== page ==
Albanese says Morrison broke faith with US by delaying Labor’s Aukus briefing

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Photograph: Lukas Coch/AAP

Biden administration reportedly said defence alliance needed bipartisan support, but opposition was not told until day before it was announced

Anthony Albanese says the prime minister, Scott Morrison, broke “faith and trust” with the US by waiting four-and-a-half months to brief Labor on the Aukus deal.

Albanese was responding to a report in Nine newspapers that the Biden administration would only consider the project if it had bipartisan support.

Morrison delayed consulting the opposition until the day before the announcement of the pact in September last year.

The Aukus pact, a three-way strategic defence alliance between Australia, the UK and US initially to build a class of nuclear-propelled submarines, led to the scrapping of a contract between Australia and France to replace Australia’s existing Collins fleet with diesel electric-powered submarines.

Related: Labor to rethink Coalition’s ‘bewildering’ decision to scrap armed drones if it wins election

Announcing a Labor pledge to boost Medicare in the Northern Territory on Saturday, Albanese described the report as serious and said it indicated the US government had repeatedly sought assurances that the deal would have bipartisan support.

He said the Biden administration understood the Aukus deal would be an upgrade to Australia’s alliance with the US and the UK that would have implications beyond a single term of government.

“The Biden administration reached out to Republicans and to people on the other side of their political system, to ensure that it would have that support within the United States,” Albanese said.

“And the Biden administration sought reassurance from the Australian government that Australian Labor had been consulted on these issues.

“It is extraordinary that the prime minister broke that faith and trust with our most important ally by not briefing Australian Labor on these issues.”

Albanese said Morrison contacted him the day before the announcement and asked him to fly to Canberra.

Labor’s deputy leader, Richard Marles, Penny Wong and Brendan O’Connor were also at the briefing.

Morrison told the Sydney Morning Herald and the Age he had waited until the last minute to consult the opposition because he believed they would support the deal – which they did.

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Albanese told reporters on Saturday that decision would have caused tension with the US at a time when Australia’s relationship with France was also under strain and vowed not to “treat national security issues as an opportunity to make a difference on partisan domestic political points”.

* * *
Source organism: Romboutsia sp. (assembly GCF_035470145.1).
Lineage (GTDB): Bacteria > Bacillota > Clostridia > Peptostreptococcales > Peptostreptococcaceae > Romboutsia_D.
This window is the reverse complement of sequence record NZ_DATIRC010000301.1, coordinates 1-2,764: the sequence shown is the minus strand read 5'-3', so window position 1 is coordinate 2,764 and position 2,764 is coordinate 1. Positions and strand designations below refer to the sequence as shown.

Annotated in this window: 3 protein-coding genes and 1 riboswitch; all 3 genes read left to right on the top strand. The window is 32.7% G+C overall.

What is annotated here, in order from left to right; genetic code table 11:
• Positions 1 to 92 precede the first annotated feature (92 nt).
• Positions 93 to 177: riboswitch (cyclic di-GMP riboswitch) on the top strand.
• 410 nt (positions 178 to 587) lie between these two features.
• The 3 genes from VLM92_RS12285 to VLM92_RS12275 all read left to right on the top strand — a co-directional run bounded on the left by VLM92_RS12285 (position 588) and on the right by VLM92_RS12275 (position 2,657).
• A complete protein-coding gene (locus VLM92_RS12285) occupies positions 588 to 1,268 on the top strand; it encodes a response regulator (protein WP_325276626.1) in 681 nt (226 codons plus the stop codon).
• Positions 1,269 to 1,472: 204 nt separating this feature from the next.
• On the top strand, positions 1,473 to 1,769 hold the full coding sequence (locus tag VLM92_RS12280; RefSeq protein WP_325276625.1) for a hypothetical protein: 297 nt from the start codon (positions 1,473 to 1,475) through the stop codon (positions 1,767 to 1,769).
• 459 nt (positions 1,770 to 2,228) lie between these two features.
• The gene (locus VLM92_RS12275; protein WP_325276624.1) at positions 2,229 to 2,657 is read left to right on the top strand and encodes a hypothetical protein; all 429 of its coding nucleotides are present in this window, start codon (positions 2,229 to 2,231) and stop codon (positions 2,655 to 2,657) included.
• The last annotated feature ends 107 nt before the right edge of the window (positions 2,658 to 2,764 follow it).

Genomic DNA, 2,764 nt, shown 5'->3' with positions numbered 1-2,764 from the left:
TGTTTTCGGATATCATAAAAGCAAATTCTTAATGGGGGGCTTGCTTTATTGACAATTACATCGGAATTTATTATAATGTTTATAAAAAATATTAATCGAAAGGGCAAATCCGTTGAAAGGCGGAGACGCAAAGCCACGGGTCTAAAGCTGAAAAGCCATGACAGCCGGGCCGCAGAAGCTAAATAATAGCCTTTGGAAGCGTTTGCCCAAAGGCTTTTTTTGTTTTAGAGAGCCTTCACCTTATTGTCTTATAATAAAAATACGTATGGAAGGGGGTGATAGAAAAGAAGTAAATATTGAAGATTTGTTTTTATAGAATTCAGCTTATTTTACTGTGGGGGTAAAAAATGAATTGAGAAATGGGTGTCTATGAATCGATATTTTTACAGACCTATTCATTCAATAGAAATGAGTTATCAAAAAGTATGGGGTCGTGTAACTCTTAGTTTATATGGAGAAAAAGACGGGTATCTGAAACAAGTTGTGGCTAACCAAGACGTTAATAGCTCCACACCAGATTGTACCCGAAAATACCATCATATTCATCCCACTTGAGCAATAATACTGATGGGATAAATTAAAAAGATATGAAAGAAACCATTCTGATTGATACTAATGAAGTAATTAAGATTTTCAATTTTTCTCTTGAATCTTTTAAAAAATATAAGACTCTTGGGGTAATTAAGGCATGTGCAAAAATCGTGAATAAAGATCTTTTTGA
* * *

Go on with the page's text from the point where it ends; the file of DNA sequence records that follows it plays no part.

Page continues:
“The fact that the United States had made a request to Australia that was ignored for four and a half months shows that this is a prime minister who always plays short-term politics, is not interested in the national interest.”

Earlier on Saturday, Morrison was in the Melbourne electorate of Deakin to announce $20.2m in funding to expand the sporting schools program.

Related: Even Scott Morrison is trying to distance himself from Scott Morrison now | Katharine Murphy

Asked about defence minister Peter Dutton’s announcement on Friday that a Chinese spy ship was spotted sailing off the coast of Western Australia, Morrison said international laws had not actually been breached.

“Of course freedom of navigation is permitted all around the world,” he said.

“Nobody has made any suggestions that any rules were breached in relation to the international law of the sea.

“But what yesterday highlighted – particularly when you take it in the context of economic coercion, foreign interference pushing into our region, and an assertive Chinese government seeking to impose its will across the region – this highlights the challenges that we face.”

Dutton had called the presence of the Chinese ship “an aggressive act” but his department was more sober in its assessment.

Albanese was asked about the ship at his press conference, and he suggested the Morrison campaign had used national security issues for “to make a difference on partisan domestic political points”.

“Labor shares concerns about the presence of an intelligence ship off the coast of Western Australia from the Chinese government,” he said.

Morrison again pitched a change in his leadership approach if reelected, saying the country had faced tough times but was heading into “better days”.

“We have had to come through and toughed it out and push through as hard as we possibly can, and as a prime minister and as a government we have had to do that as well,” he said.

“But as we go into this time of opportunity, and that is exactly what it is, and the kids reminded me of that again this morning, as we go into that time of opportunity, as a government, we change gears, as a prime minister, I change gears, and we go and secure those opportunities ahead.”

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